The Dominant Personality of an Event

 

The personality of an event is defined as the primary reason why attendees go to the event. While most are a blend of personalities, typically every event has a dominant personality. The key is to understand the dominant personality and to determine if this personality supports your company’s marketing and sales objectives.  With this in mind, you can do a better job of setting objectives and designing exhibiting strategies that align with the event’s personality. This is a critical distinction that very few exhibitors understand or capitalize on.

The four dominant personalities of events are:

  1. Educational: The primary reason attendees go to educational events are for continuing education, often in the form of credits like CEUs or CEMs, to build credits for a certificate or professional designation. You can determine if an event is an educational event by looking at the number of sessions being held during the event. In an educationally driven event, your exhibiting strategy should be to make your exhibit an adjunct to the educational nature of the event. Emphasizing learning in the exhibit and designing interactive learning experiences is the key to succeeding at these events.
  2. Scientific/Technical: The primary reason attendees go to scientific/technical events are to keep up with the latest thinking, knowledge and breakthroughs in the industry. These events can be evidenced by a focus on posters, technical papers, and the scientific/technical nature of the sessions. At this type of event, your exhibiting objective should be focused on disseminating or revealing the latest thinking, knowledge and breakthroughs. New product introductions, case studies and hands-on demonstration/presentations are important to succeeding at this type of event.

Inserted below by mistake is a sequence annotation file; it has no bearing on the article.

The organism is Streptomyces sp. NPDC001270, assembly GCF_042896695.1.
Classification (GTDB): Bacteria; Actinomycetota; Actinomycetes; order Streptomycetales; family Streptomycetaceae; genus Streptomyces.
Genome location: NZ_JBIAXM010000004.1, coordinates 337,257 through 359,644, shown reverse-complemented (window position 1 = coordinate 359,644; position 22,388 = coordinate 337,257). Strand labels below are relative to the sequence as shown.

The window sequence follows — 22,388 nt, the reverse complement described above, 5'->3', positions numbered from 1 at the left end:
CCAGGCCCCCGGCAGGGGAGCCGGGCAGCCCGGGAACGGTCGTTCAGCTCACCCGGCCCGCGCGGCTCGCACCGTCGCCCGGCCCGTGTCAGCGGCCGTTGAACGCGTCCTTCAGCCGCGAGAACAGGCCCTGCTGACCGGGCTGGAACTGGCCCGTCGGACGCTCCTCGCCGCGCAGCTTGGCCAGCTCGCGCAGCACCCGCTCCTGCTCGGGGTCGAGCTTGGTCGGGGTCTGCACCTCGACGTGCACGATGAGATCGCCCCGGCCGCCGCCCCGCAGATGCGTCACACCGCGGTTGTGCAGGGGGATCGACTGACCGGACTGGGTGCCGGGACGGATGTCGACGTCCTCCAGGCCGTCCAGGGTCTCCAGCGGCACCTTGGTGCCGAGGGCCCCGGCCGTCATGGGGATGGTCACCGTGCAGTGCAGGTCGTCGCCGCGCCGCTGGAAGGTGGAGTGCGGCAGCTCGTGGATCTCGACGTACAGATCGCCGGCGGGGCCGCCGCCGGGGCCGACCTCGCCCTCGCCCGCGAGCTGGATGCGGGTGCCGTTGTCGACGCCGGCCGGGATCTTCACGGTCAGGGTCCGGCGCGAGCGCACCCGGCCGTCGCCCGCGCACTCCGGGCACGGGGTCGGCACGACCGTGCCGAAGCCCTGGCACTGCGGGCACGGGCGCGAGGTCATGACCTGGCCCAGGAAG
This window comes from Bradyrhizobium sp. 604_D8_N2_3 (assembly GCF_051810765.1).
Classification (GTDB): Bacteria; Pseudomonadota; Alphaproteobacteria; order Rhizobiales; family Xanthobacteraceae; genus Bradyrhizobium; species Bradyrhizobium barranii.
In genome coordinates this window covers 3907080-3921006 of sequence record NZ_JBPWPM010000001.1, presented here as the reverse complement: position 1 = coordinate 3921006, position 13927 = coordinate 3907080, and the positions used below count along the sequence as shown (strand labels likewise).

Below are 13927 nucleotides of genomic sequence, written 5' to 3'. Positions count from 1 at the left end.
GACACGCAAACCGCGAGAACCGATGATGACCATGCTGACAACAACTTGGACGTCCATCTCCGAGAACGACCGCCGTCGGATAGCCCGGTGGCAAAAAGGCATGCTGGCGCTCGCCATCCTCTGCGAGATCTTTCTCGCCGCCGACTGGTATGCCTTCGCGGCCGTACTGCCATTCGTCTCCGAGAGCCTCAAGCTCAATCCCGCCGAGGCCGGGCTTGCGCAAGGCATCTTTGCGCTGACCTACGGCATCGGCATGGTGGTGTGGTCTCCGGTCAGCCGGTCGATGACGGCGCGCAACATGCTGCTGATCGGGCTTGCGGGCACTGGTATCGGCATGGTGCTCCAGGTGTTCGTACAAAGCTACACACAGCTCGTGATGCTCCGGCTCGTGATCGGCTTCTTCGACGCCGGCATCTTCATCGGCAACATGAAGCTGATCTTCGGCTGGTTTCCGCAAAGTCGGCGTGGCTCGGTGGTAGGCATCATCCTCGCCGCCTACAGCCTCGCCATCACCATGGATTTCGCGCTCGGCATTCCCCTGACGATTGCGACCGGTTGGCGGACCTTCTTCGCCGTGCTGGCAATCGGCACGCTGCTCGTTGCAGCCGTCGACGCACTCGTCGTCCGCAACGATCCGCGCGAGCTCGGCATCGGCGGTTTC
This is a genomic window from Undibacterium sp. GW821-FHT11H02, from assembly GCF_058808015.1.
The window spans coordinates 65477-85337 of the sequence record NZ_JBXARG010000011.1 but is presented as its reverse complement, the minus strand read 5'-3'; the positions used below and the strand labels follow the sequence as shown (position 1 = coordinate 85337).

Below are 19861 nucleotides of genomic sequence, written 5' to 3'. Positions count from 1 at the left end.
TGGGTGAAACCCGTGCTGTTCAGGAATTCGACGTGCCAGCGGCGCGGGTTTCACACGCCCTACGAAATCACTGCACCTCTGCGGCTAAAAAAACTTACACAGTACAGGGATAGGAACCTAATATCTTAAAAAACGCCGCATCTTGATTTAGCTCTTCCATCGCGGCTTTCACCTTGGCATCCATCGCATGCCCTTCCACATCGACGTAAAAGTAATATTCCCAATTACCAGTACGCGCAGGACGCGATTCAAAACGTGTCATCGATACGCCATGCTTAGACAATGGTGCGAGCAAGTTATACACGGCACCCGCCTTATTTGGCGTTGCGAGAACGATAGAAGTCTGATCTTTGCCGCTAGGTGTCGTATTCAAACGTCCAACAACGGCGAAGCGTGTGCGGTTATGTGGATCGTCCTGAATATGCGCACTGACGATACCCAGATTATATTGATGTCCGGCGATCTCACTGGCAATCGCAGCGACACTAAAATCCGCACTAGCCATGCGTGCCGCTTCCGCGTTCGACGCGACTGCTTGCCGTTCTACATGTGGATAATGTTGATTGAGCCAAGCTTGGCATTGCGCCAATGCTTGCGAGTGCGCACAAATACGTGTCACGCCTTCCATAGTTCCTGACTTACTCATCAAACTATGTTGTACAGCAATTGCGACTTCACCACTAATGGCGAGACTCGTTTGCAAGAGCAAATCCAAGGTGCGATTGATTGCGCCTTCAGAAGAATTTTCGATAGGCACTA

3. Buy/Sell: The primary reason attendees go to buy/sell events is to source products and services. Whether writing orders at the event, or short-listing for post-show purchase analysis, it’s primarily about buying. To succeed in buy/sell events, your company should design show specials that encourage attendees to take immediate purchase action.
  4. Social/Relationship: The primary reason attendees go to social/relationship events is to connect or reconnect with their colleagues. It’s like the annual gathering of the tribe. This type of event is evident from the high number of social events. Often times, the number of exhibiting hours will be shorter than other events. The organizer will attempt to drive traffic to the exhibit hall through food and beverage. To succeed in this event, the use of in-booth hospitality and well-timed, well organized hospitality events around the city and show venue will go a long way to helping your company succeed.